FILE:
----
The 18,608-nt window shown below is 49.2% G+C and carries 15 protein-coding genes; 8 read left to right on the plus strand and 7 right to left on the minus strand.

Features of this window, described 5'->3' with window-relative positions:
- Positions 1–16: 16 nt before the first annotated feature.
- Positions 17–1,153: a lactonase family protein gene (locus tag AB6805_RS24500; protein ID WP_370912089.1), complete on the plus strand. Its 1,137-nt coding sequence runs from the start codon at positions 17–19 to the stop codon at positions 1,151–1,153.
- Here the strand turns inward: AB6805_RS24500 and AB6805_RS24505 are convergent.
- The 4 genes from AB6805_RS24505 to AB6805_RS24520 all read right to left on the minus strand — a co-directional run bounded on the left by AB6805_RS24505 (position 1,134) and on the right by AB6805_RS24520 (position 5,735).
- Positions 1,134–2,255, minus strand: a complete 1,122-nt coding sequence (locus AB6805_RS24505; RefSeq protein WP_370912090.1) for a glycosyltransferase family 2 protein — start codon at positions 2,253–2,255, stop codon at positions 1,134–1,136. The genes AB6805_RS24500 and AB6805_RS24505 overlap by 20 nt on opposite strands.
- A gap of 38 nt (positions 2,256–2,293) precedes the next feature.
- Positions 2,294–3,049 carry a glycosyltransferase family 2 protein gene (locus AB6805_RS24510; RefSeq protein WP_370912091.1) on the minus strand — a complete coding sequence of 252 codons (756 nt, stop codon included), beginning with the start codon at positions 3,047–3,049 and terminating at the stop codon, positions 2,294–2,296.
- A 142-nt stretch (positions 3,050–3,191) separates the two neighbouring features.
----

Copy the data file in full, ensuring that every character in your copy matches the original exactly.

The 18,608-nt window shown below is 49.2% G+C and carries 15 protein-coding genes; 8 read left to right on the plus strand and 7 right to left on the minus strand.

Features of this window, described 5'->3' with window-relative positions:
- Positions 1–16: 16 nt before the first annotated feature.
- Positions 17–1,153: a lactonase family protein gene (locus tag AB6805_RS24500; protein ID WP_370912089.1), complete on the plus strand. Its 1,137-nt coding sequence runs from the start codon at positions 17–19 to the stop codon at positions 1,151–1,153.
- Here the strand turns inward: AB6805_RS24500 and AB6805_RS24505 are convergent.
- The 4 genes from AB6805_RS24505 to AB6805_RS24520 all read right to left on the minus strand — a co-directional run bounded on the left by AB6805_RS24505 (position 1,134) and on the right by AB6805_RS24520 (position 5,735).
- Positions 1,134–2,255, minus strand: a complete 1,122-nt coding sequence (locus AB6805_RS24505; RefSeq protein WP_370912090.1) for a glycosyltransferase family 2 protein — start codon at positions 2,253–2,255, stop codon at positions 1,134–1,136. The genes AB6805_RS24500 and AB6805_RS24505 overlap by 20 nt on opposite strands.
- A gap of 38 nt (positions 2,256–2,293) precedes the next feature.
- Positions 2,294–3,049 carry a glycosyltransferase family 2 protein gene (locus AB6805_RS24510; RefSeq protein WP_370912091.1) on the minus strand — a complete coding sequence of 252 codons (756 nt, stop codon included), beginning with the start codon at positions 3,047–3,049 and terminating at the stop codon, positions 2,294–2,296.
- A 142-nt stretch (positions 3,050–3,191) separates the two neighbouring features.